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Biochemistry

The sweetest substance is not a sugar The sweetest substance is not a sugar Among the five basic tastes, sweetness is regarded as a pleasurable experience. Sugars are carbohydrates, the biological macromolecules which are most commonly associated with sweetness. Fructose is the sweetest of all the sugars, but the incredible thing to know is that‐ the sweetest substance known to man is not a carbohydrate, it is a protein called Thaumatin which is 2000 ‐ 2500 times sweeter than the table sugar, sucrose. Thaumatococcus is a monotypic genus of tropical flowering plant, containing the single species Thaumatococcus danielli( katemfe fruit), known for being the natural source of Thaumatin. In this chapter you will know about the significance of macromolecules such as carbohydrates, proteins, enzymes, lipids and nucleic acids.

Learning Objectives

After completing the topic, the student will be able to:

  • List the four main classes of large biological molecules as carbohydrates, lipids, proteins and nucleic acids.
  • Classify the carbohydrates based on number of carbons, number of monomers, functional groups, biological function and reducing behavior.
  • Describe the structure and characteristics of monosaccharides, glucose and fructose, disaccharaides sucrose, maltose and lactose, polysaccharides starch and cellulose.
  • Classify the proteins based on their metabolic function and examine the structure of proteins.
  • Discuss in detail about various types of lipids, fats, oil, phospholipids and steroids.
  • Compare the structural features and functions of DNA and RNA.
Molecules of life Molecules of life The larger biological molecules are called “macromolecules”. Macromolecules are in four main classes: carbohydrates, lipids, proteins and nucleic acids. 20 to 25 percent of living matter consists of macromolecules.
Biochemistry

Molecules of life
Water, inorganic ions and a large array of relatively small organic molecules (e.g. sugars, vitamins, fatty acids) account for 75 ‐ 80 percent of living matter by weight. Of these small molecules, water is by far the most abundant. Each type of small molecule has unique properties arising from the orderly arrangement of its atoms. Small organic molecules are joined inside cells, forming larger molecules called macro molecules.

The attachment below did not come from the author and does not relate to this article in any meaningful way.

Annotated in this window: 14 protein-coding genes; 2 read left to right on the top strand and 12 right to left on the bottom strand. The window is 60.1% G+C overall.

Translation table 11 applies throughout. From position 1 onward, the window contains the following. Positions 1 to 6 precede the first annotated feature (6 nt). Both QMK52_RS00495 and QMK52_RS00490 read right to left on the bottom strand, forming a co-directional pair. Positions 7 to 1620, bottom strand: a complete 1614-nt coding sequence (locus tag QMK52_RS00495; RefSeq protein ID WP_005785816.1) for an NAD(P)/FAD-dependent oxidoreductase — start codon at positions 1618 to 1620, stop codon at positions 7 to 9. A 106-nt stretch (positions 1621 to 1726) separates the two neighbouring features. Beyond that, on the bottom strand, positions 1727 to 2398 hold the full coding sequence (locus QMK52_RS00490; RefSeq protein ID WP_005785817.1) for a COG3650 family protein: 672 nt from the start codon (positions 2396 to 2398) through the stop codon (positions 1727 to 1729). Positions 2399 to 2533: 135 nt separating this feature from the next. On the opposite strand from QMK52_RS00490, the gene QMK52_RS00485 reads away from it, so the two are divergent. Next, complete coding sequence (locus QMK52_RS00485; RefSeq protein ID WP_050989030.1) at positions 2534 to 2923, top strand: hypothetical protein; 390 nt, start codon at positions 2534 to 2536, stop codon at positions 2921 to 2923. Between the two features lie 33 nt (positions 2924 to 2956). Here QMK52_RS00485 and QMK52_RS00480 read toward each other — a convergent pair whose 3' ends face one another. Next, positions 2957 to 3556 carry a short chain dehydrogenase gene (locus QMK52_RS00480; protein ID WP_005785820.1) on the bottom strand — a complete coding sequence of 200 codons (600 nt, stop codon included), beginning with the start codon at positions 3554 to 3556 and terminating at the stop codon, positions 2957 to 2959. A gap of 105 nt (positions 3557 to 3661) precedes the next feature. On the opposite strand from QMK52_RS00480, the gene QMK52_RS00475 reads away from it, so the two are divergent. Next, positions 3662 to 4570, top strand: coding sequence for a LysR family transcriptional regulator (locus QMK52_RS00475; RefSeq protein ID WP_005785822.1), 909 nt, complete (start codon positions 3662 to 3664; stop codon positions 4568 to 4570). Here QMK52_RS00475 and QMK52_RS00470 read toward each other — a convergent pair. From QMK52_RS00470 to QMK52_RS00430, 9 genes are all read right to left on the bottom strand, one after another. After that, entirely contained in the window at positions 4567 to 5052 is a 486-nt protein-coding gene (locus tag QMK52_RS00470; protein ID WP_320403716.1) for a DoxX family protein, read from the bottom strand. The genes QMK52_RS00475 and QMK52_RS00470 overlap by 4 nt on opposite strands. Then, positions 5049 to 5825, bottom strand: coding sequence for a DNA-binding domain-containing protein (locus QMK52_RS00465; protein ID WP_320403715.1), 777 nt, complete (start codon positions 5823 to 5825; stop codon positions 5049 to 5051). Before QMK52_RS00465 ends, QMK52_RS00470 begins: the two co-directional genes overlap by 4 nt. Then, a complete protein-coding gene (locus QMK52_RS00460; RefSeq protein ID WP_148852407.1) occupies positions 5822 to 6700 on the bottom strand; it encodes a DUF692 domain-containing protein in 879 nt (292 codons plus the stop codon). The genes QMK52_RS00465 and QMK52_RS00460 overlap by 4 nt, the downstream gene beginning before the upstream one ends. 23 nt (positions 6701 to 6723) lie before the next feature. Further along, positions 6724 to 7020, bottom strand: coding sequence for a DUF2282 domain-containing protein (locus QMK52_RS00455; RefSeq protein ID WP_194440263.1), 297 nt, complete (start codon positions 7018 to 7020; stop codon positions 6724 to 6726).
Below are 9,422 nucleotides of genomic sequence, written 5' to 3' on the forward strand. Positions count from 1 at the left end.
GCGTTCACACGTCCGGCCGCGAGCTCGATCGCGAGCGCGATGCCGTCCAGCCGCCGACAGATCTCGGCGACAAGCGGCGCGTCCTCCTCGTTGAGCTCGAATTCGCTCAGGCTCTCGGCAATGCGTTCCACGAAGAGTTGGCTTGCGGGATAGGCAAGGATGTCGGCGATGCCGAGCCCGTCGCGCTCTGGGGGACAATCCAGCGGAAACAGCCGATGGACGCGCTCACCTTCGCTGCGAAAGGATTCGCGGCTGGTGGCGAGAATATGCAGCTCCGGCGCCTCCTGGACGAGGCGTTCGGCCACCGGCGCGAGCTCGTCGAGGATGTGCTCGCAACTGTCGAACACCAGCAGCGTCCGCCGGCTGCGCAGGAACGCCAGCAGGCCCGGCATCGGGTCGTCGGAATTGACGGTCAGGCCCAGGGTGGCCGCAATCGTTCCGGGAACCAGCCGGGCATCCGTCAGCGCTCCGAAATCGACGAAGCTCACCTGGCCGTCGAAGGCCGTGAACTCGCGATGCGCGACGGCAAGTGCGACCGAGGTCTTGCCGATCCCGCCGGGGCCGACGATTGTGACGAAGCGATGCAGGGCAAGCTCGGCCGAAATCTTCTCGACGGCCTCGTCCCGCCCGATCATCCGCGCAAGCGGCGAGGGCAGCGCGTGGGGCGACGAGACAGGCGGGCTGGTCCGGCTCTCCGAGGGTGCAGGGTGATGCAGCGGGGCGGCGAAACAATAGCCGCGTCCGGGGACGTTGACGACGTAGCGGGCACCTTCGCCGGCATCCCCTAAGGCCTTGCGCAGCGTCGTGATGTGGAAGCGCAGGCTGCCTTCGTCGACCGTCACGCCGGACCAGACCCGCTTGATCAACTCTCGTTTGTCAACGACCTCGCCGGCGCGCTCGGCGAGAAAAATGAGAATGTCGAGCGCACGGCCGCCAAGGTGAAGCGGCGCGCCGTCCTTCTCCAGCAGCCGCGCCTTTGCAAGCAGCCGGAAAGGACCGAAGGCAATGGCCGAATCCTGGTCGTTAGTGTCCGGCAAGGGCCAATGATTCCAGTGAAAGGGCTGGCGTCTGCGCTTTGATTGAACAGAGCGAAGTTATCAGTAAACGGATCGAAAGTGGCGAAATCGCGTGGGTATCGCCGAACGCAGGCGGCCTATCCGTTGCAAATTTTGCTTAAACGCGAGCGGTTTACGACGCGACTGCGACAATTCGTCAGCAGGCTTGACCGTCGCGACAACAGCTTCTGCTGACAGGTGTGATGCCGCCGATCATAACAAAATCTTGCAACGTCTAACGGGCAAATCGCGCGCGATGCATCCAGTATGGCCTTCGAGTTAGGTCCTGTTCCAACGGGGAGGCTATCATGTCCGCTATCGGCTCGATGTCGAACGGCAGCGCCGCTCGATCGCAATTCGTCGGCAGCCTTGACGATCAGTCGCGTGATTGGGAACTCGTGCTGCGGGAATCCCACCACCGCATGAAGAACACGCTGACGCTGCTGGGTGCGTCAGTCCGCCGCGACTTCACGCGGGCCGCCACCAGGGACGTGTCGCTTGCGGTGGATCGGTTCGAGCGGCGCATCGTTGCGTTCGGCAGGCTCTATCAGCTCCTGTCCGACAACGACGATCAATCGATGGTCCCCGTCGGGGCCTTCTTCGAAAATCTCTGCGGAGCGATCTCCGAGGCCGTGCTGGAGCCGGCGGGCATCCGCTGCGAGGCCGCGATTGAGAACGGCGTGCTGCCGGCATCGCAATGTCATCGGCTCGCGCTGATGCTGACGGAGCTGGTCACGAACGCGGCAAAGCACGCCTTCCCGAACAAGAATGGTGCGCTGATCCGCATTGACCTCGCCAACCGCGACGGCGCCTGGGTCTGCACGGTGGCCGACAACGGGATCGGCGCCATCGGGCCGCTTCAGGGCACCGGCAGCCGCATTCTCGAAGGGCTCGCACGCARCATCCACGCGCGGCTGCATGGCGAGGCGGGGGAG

The four main classes of large biological molecules are carbohydrates, lipids, proteins and nucleic acids. 25‐20 percent of living matter consists of macromolecules, including proteins, polysaccharides and DNA. Though all of these groups are organized around carbon, each group has its own special structure and function. Cells acquire and use these two size classes of molecules in fundamentally different ways. Ions, water and many small organic molecules are imported into the cell.

Major constituents of food Major constituents of food Carbohydrates are the chief energy source in our diet. Proteins are important in growth, and repair of body tissues.
Biomolecules

Living beings are like factories, which need easily available raw materials. Just as factories need machines, the machines of living organisms are specific protein molecules called enzymes. Enzymes cause chemical changes to convert food into body parts such as tissues, the muscle etc., All this doesn't happen in a single step, but along an assembly line called “metabolic pathway”. Our energy is obtained by burning fuel.

The three major constituents of our food namely carbohydrates, fats and proteins function as fuels, as well as provide raw materials for building our tissues. To understand life, we need to know about the chemical properties and reactions of the organic compounds that make us. DNA provided the molecular basis of the template needed for genetic replications. With this discovery, the field of molecular biology was born ‐ the field essentially owes its origin to chemical basis of life.

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